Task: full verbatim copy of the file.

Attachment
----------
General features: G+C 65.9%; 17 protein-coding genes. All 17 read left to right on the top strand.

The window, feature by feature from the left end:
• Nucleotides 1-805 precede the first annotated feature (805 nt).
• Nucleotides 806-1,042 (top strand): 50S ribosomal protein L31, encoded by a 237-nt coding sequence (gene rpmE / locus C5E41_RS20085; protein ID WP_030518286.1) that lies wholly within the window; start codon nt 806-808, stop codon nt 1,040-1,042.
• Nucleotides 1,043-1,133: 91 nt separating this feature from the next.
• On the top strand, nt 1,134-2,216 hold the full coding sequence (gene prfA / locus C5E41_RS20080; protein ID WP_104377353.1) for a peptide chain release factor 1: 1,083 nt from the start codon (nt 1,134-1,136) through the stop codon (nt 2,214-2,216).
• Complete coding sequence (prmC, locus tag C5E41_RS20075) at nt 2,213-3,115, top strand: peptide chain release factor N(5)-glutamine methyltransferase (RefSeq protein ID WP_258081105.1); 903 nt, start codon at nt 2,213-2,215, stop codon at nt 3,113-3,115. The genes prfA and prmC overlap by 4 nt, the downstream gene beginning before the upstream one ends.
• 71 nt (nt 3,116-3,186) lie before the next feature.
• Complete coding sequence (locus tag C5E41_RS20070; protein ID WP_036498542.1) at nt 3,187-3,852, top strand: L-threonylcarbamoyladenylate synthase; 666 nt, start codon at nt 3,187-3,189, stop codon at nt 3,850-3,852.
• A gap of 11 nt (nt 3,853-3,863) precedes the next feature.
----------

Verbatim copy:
General features: G+C 65.9%; 17 protein-coding genes. All 17 read left to right on the top strand.

The window, feature by feature from the left end:
• Nucleotides 1-805 precede the first annotated feature (805 nt).
• Nucleotides 806-1,042 (top strand): 50S ribosomal protein L31, encoded by a 237-nt coding sequence (gene rpmE / locus C5E41_RS20085; protein ID WP_030518286.1) that lies wholly within the window; start codon nt 806-808, stop codon nt 1,040-1,042.
• Nucleotides 1,043-1,133: 91 nt separating this feature from the next.
• On the top strand, nt 1,134-2,216 hold the full coding sequence (gene prfA / locus C5E41_RS20080; protein ID WP_104377353.1) for a peptide chain release factor 1: 1,083 nt from the start codon (nt 1,134-1,136) through the stop codon (nt 2,214-2,216).
• Complete coding sequence (prmC, locus tag C5E41_RS20075) at nt 2,213-3,115, top strand: peptide chain release factor N(5)-glutamine methyltransferase (RefSeq protein ID WP_258081105.1); 903 nt, start codon at nt 2,213-2,215, stop codon at nt 3,113-3,115. The genes prfA and prmC overlap by 4 nt, the downstream gene beginning before the upstream one ends.
• 71 nt (nt 3,116-3,186) lie before the next feature.
• Complete coding sequence (locus tag C5E41_RS20070; protein ID WP_036498542.1) at nt 3,187-3,852, top strand: L-threonylcarbamoyladenylate synthase; 666 nt, start codon at nt 3,187-3,189, stop codon at nt 3,850-3,852.
• A gap of 11 nt (nt 3,853-3,863) precedes the next feature.